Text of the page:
This section is from the book "Fairy Tales Of The Slav Peasants And Herdsmen", by Aleksander Borejko Chodzko, Emily J. Harding.. Also available from Amazon: Fairy Tales of the Slav Peasants and Herdsmen (Illustrated Edition).
In the palace shouts of joy had succeeded the cries of fear which had been heard but a short while ago. Every one was happy, and every one congratulated the king upon his victory, as sudden and complete as it was unexpected. But the monarch, turning to his warriors, addressed them thus: "Victory! Let us rather return thanks to God. He who has won for us the victory has but to present himself and receive the reward he so richly deserves, that is, my beautiful daughter in marriage, the half of my kingdom, and the right of succession to my throne. These are the gifts that await this victorious hero. Where is he?"
They all stood silent and looked from one to the other. Then the fisherman, who had taken off his cap, appeared before the assembly and said, "Behold, it was I who destroyed your enemies, O king. This is the second time that I have been promised the hand of the princess in marriage, the half of the kingdom, and the right of succession to the throne".
The king, struck dumb with amazement, looked inquiringly at his chamberlain, then recovering his presence of mind he shook hands with the fisherman.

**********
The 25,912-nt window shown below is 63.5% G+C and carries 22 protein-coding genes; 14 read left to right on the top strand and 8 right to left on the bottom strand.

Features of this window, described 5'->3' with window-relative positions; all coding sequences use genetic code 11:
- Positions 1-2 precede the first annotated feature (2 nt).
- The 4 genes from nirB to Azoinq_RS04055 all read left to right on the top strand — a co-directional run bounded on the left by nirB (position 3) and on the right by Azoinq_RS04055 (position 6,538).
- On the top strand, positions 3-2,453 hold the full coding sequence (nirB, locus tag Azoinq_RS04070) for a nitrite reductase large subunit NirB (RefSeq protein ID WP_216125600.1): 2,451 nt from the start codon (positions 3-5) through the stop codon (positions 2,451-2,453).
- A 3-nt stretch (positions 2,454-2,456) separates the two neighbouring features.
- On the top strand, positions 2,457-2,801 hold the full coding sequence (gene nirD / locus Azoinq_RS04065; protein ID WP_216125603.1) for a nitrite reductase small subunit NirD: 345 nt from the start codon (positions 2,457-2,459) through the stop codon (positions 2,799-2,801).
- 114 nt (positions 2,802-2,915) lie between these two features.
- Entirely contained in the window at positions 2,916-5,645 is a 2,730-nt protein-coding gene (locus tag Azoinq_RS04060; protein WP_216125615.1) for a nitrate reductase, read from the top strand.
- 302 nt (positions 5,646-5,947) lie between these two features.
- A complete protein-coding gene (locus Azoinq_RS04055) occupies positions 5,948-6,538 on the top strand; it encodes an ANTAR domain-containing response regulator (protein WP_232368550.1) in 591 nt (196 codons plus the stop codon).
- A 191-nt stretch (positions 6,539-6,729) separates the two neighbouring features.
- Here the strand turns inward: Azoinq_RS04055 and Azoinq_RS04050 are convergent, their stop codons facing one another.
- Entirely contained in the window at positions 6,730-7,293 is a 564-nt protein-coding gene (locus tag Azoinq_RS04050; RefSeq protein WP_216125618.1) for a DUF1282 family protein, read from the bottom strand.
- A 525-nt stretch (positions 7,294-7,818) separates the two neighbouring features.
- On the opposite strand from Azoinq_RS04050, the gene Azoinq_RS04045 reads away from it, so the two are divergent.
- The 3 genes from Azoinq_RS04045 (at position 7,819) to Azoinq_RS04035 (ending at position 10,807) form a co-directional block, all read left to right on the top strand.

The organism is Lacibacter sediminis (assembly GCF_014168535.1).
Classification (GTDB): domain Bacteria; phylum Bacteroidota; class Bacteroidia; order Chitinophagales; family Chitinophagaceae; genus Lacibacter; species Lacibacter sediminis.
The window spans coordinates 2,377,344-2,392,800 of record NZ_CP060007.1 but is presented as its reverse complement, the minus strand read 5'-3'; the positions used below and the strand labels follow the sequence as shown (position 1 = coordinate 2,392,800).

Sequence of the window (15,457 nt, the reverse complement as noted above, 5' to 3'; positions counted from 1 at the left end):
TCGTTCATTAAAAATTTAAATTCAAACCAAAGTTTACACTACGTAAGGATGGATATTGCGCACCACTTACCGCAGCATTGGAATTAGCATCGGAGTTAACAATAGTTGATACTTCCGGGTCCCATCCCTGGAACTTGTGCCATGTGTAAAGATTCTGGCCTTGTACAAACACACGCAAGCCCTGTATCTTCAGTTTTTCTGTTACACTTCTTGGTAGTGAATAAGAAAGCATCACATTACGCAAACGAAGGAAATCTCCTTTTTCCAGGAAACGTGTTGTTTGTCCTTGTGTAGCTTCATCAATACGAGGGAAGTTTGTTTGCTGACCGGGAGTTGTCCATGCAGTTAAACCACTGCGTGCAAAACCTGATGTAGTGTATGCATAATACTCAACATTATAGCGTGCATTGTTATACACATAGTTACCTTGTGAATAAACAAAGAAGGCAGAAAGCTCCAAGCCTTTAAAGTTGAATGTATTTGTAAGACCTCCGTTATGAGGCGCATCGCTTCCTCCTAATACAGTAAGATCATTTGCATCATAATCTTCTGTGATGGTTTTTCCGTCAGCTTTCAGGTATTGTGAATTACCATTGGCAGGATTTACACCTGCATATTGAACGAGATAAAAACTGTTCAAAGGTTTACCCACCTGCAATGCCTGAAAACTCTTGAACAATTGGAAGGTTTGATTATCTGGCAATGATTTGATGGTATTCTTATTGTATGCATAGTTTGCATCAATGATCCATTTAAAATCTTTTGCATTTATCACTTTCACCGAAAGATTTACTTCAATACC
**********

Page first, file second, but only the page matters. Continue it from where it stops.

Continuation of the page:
"Your good health, my friend. By what happy fortune do you return safe and sound to my court? The chamberlain told me that through your own carelessness you had fallen out of the tower window; in truth, we mourned you as dead".
"I should not have fallen out of the window if I had not been thrown down by your chamberlain; there is the traitor.
I only escaped death through God's help, and I have just come to the palace in my air-car".
The king made a pretence of being angry with the guilty chamberlain, and ordered his guards to take him away to the donjon cell; then, with pretended friendship, he embraced the fisherman and led him to his own apartments. All the while he was thinking and thinking what he could do to get rid of him. The idea of having him, a mere peasant and one of his own subjects, for a son-in-law was most repugnant to him, and hurt his kingly pride. At last he said, "The chamberlain will most certainly be punished for his crime. As for you, who have twice been my saviour, you shall be my son-in-law.' Now the customs observed at court demand that you should send your bride a wedding gift, a jewel, or some other trifle of value. When this has been observed I promise to give my blessing on the marriage, and may you both be happy and live long".
"I have no jewel worthy of the princess's acceptance. I might have given her as much gold as she wished, but your chamberlain took my magic golden ring from me".
"Before insisting upon its return something else might be done. I thoroughly appreciate the value of your marvellous flying carpet - why should not we both sit on it and make an excursion to the Valley of Diamonds? There we can obtain stones of the finest water, such as no one in the world has ever possessed. Afterwards we will return here with your wedding present for my daughter".
The king then opened the window, and the fisherman, spreading out his carpet, repeated the magic words.